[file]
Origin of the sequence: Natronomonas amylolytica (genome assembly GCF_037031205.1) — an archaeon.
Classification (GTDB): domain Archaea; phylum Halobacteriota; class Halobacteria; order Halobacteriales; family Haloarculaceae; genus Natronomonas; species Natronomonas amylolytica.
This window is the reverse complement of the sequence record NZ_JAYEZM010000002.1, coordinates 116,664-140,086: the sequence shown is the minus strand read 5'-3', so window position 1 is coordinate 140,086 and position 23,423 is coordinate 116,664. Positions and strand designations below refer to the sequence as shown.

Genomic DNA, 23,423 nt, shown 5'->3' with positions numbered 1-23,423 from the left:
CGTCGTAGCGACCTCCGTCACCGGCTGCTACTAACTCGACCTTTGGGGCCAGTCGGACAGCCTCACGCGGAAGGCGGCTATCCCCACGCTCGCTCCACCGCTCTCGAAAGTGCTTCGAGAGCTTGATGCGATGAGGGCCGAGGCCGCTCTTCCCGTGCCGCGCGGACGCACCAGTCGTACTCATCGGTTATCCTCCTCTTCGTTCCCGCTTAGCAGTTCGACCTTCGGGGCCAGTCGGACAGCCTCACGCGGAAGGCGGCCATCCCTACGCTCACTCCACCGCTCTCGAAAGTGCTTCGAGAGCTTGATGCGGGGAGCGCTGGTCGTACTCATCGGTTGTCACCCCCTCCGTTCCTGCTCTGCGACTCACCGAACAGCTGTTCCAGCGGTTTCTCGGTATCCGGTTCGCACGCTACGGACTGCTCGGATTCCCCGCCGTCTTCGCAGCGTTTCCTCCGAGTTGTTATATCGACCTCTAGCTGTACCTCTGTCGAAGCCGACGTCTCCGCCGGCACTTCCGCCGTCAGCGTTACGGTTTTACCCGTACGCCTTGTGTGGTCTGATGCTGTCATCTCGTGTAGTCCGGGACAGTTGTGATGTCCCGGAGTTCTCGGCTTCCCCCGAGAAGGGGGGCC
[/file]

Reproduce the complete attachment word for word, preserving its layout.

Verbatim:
Origin of the sequence: Natronomonas amylolytica (genome assembly GCF_037031205.1) — an archaeon.
Classification (GTDB): domain Archaea; phylum Halobacteriota; class Halobacteria; order Halobacteriales; family Haloarculaceae; genus Natronomonas; species Natronomonas amylolytica.
This window is the reverse complement of the sequence record NZ_JAYEZM010000002.1, coordinates 116,664-140,086: the sequence shown is the minus strand read 5'-3', so window position 1 is coordinate 140,086 and position 23,423 is coordinate 116,664. Positions and strand designations below refer to the sequence as shown.

Genomic DNA, 23,423 nt, shown 5'->3' with positions numbered 1-23,423 from the left:
CGTCGTAGCGACCTCCGTCACCGGCTGCTACTAACTCGACCTTTGGGGCCAGTCGGACAGCCTCACGCGGAAGGCGGCTATCCCCACGCTCGCTCCACCGCTCTCGAAAGTGCTTCGAGAGCTTGATGCGATGAGGGCCGAGGCCGCTCTTCCCGTGCCGCGCGGACGCACCAGTCGTACTCATCGGTTATCCTCCTCTTCGTTCCCGCTTAGCAGTTCGACCTTCGGGGCCAGTCGGACAGCCTCACGCGGAAGGCGGCCATCCCTACGCTCACTCCACCGCTCTCGAAAGTGCTTCGAGAGCTTGATGCGGGGAGCGCTGGTCGTACTCATCGGTTGTCACCCCCTCCGTTCCTGCTCTGCGACTCACCGAACAGCTGTTCCAGCGGTTTCTCGGTATCCGGTTCGCACGCTACGGACTGCTCGGATTCCCCGCCGTCTTCGCAGCGTTTCCTCCGAGTTGTTATATCGACCTCTAGCTGTACCTCTGTCGAAGCCGACGTCTCCGCCGGCACTTCCGCCGTCAGCGTTACGGTTTTACCCGTACGCCTTGTGTGGTCTGATGCTGTCATCTCGTGTAGTCCGGGACAGTTGTGATGTCCCGGAGTTCTCGGCTTCCCCCGAGAAGGGGGGCC